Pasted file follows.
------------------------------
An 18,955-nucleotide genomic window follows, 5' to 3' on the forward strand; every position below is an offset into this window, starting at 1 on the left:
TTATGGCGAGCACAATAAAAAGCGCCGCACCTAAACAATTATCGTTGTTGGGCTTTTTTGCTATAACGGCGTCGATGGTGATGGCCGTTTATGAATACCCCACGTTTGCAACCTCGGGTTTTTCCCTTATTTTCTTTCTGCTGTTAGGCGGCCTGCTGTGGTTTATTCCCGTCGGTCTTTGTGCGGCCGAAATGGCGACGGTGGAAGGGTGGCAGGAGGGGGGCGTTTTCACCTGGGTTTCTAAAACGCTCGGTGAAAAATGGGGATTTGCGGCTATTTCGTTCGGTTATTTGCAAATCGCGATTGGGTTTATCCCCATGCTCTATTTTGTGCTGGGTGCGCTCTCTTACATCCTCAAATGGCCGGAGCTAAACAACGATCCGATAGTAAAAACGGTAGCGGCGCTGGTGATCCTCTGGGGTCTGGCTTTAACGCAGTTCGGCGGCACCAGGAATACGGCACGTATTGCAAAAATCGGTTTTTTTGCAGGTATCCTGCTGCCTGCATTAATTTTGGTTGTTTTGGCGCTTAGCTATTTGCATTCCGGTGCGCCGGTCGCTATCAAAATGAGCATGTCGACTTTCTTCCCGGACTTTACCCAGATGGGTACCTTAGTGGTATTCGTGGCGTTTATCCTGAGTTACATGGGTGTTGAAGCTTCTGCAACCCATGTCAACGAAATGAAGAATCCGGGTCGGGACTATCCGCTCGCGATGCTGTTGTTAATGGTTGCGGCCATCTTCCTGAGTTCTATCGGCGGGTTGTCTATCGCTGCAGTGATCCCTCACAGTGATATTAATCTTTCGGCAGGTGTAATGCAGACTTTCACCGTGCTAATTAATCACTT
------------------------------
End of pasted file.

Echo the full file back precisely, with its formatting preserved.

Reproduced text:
An 18,955-nucleotide genomic window follows, 5' to 3' on the forward strand; every position below is an offset into this window, starting at 1 on the left:
TTATGGCGAGCACAATAAAAAGCGCCGCACCTAAACAATTATCGTTGTTGGGCTTTTTTGCTATAACGGCGTCGATGGTGATGGCCGTTTATGAATACCCCACGTTTGCAACCTCGGGTTTTTCCCTTATTTTCTTTCTGCTGTTAGGCGGCCTGCTGTGGTTTATTCCCGTCGGTCTTTGTGCGGCCGAAATGGCGACGGTGGAAGGGTGGCAGGAGGGGGGCGTTTTCACCTGGGTTTCTAAAACGCTCGGTGAAAAATGGGGATTTGCGGCTATTTCGTTCGGTTATTTGCAAATCGCGATTGGGTTTATCCCCATGCTCTATTTTGTGCTGGGTGCGCTCTCTTACATCCTCAAATGGCCGGAGCTAAACAACGATCCGATAGTAAAAACGGTAGCGGCGCTGGTGATCCTCTGGGGTCTGGCTTTAACGCAGTTCGGCGGCACCAGGAATACGGCACGTATTGCAAAAATCGGTTTTTTTGCAGGTATCCTGCTGCCTGCATTAATTTTGGTTGTTTTGGCGCTTAGCTATTTGCATTCCGGTGCGCCGGTCGCTATCAAAATGAGCATGTCGACTTTCTTCCCGGACTTTACCCAGATGGGTACCTTAGTGGTATTCGTGGCGTTTATCCTGAGTTACATGGGTGTTGAAGCTTCTGCAACCCATGTCAACGAAATGAAGAATCCGGGTCGGGACTATCCGCTCGCGATGCTGTTGTTAATGGTTGCGGCCATCTTCCTGAGTTCTATCGGCGGGTTGTCTATCGCTGCAGTGATCCCTCACAGTGATATTAATCTTTCGGCAGGTGTAATGCAGACTTTCACCGTGCTAATTAATCACTT